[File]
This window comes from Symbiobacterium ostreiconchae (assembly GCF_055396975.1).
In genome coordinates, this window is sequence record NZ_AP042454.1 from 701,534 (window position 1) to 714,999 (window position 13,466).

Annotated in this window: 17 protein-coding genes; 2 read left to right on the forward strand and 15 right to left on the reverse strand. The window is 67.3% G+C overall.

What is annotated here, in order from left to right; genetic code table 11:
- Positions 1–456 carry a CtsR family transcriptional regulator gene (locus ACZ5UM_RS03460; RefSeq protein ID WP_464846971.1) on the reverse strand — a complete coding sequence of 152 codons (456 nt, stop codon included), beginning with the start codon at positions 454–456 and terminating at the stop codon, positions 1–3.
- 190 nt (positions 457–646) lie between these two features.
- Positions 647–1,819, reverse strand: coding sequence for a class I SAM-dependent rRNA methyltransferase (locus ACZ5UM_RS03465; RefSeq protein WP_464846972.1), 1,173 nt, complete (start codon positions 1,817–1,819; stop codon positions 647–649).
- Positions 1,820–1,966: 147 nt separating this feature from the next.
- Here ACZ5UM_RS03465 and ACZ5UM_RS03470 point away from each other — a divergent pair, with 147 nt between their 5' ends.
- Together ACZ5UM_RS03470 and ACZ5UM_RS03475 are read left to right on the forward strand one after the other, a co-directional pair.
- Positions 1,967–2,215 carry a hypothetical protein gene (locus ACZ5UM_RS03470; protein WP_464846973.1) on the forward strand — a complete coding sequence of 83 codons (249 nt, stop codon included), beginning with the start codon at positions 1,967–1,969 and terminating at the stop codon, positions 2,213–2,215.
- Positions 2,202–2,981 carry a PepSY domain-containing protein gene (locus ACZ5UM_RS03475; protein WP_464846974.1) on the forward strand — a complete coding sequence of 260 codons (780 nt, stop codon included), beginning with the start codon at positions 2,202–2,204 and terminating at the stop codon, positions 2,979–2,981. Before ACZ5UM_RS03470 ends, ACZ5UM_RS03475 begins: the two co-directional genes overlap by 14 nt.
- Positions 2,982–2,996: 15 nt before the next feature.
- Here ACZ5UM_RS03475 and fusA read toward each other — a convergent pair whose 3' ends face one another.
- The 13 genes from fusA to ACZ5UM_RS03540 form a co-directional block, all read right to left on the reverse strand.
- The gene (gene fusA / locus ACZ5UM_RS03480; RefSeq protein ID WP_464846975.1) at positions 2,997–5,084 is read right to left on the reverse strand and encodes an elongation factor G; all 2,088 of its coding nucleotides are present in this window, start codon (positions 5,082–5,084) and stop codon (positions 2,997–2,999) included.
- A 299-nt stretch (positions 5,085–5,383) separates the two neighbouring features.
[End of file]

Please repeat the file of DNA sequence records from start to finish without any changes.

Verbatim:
This window comes from Symbiobacterium ostreiconchae (assembly GCF_055396975.1).
In genome coordinates, this window is sequence record NZ_AP042454.1 from 701,534 (window position 1) to 714,999 (window position 13,466).

Annotated in this window: 17 protein-coding genes; 2 read left to right on the forward strand and 15 right to left on the reverse strand. The window is 67.3% G+C overall.

What is annotated here, in order from left to right; genetic code table 11:
- Positions 1–456 carry a CtsR family transcriptional regulator gene (locus ACZ5UM_RS03460; RefSeq protein ID WP_464846971.1) on the reverse strand — a complete coding sequence of 152 codons (456 nt, stop codon included), beginning with the start codon at positions 454–456 and terminating at the stop codon, positions 1–3.
- 190 nt (positions 457–646) lie between these two features.
- Positions 647–1,819, reverse strand: coding sequence for a class I SAM-dependent rRNA methyltransferase (locus ACZ5UM_RS03465; RefSeq protein WP_464846972.1), 1,173 nt, complete (start codon positions 1,817–1,819; stop codon positions 647–649).
- Positions 1,820–1,966: 147 nt separating this feature from the next.
- Here ACZ5UM_RS03465 and ACZ5UM_RS03470 point away from each other — a divergent pair, with 147 nt between their 5' ends.
- Together ACZ5UM_RS03470 and ACZ5UM_RS03475 are read left to right on the forward strand one after the other, a co-directional pair.
- Positions 1,967–2,215 carry a hypothetical protein gene (locus ACZ5UM_RS03470; protein WP_464846973.1) on the forward strand — a complete coding sequence of 83 codons (249 nt, stop codon included), beginning with the start codon at positions 1,967–1,969 and terminating at the stop codon, positions 2,213–2,215.
- Positions 2,202–2,981 carry a PepSY domain-containing protein gene (locus ACZ5UM_RS03475; protein WP_464846974.1) on the forward strand — a complete coding sequence of 260 codons (780 nt, stop codon included), beginning with the start codon at positions 2,202–2,204 and terminating at the stop codon, positions 2,979–2,981. Before ACZ5UM_RS03470 ends, ACZ5UM_RS03475 begins: the two co-directional genes overlap by 14 nt.
- Positions 2,982–2,996: 15 nt before the next feature.
- Here ACZ5UM_RS03475 and fusA read toward each other — a convergent pair whose 3' ends face one another.
- The 13 genes from fusA to ACZ5UM_RS03540 form a co-directional block, all read right to left on the reverse strand.
- The gene (gene fusA / locus ACZ5UM_RS03480; RefSeq protein ID WP_464846975.1) at positions 2,997–5,084 is read right to left on the reverse strand and encodes an elongation factor G; all 2,088 of its coding nucleotides are present in this window, start codon (positions 5,082–5,084) and stop codon (positions 2,997–2,999) included.
- A 299-nt stretch (positions 5,085–5,383) separates the two neighbouring features.